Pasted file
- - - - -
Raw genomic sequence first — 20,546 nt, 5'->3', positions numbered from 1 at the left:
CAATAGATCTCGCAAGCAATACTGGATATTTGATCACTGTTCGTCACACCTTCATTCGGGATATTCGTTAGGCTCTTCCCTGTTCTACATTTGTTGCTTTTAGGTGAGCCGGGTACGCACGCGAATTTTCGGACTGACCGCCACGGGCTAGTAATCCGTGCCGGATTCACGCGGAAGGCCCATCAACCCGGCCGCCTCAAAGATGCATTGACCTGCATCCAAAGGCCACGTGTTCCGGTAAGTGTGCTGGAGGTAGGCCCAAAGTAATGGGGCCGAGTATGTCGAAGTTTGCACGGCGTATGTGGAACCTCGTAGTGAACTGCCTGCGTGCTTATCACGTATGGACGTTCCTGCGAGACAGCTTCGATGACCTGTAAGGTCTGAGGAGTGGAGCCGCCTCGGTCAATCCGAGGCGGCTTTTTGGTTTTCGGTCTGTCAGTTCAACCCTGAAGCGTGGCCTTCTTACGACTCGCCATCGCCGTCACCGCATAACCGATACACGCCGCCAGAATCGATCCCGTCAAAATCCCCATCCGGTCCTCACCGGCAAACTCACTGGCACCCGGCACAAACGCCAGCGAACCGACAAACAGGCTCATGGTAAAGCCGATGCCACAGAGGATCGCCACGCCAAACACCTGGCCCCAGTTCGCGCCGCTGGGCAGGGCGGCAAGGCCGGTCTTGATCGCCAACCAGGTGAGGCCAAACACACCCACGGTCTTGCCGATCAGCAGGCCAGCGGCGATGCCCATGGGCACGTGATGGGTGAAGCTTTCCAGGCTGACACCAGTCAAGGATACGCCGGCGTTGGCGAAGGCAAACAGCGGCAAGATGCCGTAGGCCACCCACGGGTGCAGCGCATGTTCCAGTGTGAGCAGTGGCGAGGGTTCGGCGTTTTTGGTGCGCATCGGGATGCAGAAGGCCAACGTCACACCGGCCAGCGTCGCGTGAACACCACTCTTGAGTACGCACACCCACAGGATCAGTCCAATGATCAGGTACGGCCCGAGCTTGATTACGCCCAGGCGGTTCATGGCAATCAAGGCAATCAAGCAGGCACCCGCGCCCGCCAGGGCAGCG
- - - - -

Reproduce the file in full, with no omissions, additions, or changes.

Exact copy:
Raw genomic sequence first — 20,546 nt, 5'->3', positions numbered from 1 at the left:
CAATAGATCTCGCAAGCAATACTGGATATTTGATCACTGTTCGTCACACCTTCATTCGGGATATTCGTTAGGCTCTTCCCTGTTCTACATTTGTTGCTTTTAGGTGAGCCGGGTACGCACGCGAATTTTCGGACTGACCGCCACGGGCTAGTAATCCGTGCCGGATTCACGCGGAAGGCCCATCAACCCGGCCGCCTCAAAGATGCATTGACCTGCATCCAAAGGCCACGTGTTCCGGTAAGTGTGCTGGAGGTAGGCCCAAAGTAATGGGGCCGAGTATGTCGAAGTTTGCACGGCGTATGTGGAACCTCGTAGTGAACTGCCTGCGTGCTTATCACGTATGGACGTTCCTGCGAGACAGCTTCGATGACCTGTAAGGTCTGAGGAGTGGAGCCGCCTCGGTCAATCCGAGGCGGCTTTTTGGTTTTCGGTCTGTCAGTTCAACCCTGAAGCGTGGCCTTCTTACGACTCGCCATCGCCGTCACCGCATAACCGATACACGCCGCCAGAATCGATCCCGTCAAAATCCCCATCCGGTCCTCACCGGCAAACTCACTGGCACCCGGCACAAACGCCAGCGAACCGACAAACAGGCTCATGGTAAAGCCGATGCCACAGAGGATCGCCACGCCAAACACCTGGCCCCAGTTCGCGCCGCTGGGCAGGGCGGCAAGGCCGGTCTTGATCGCCAACCAGGTGAGGCCAAACACACCCACGGTCTTGCCGATCAGCAGGCCAGCGGCGATGCCCATGGGCACGTGATGGGTGAAGCTTTCCAGGCTGACACCAGTCAAGGATACGCCGGCGTTGGCGAAGGCAAACAGCGGCAAGATGCCGTAGGCCACCCACGGGTGCAGCGCATGTTCCAGTGTGAGCAGTGGCGAGGGTTCGGCGTTTTTGGTGCGCATCGGGATGCAGAAGGCCAACGTCACACCGGCCAGCGTCGCGTGAACACCACTCTTGAGTACGCACACCCACAGGATCAGTCCAATGATCAGGTACGGCCCGAGCTTGATTACGCCCAGGCGGTTCATGGCAATCAAGGCAATCAAGCAGGCACCCGCGCCCGCCAGGGCAGCG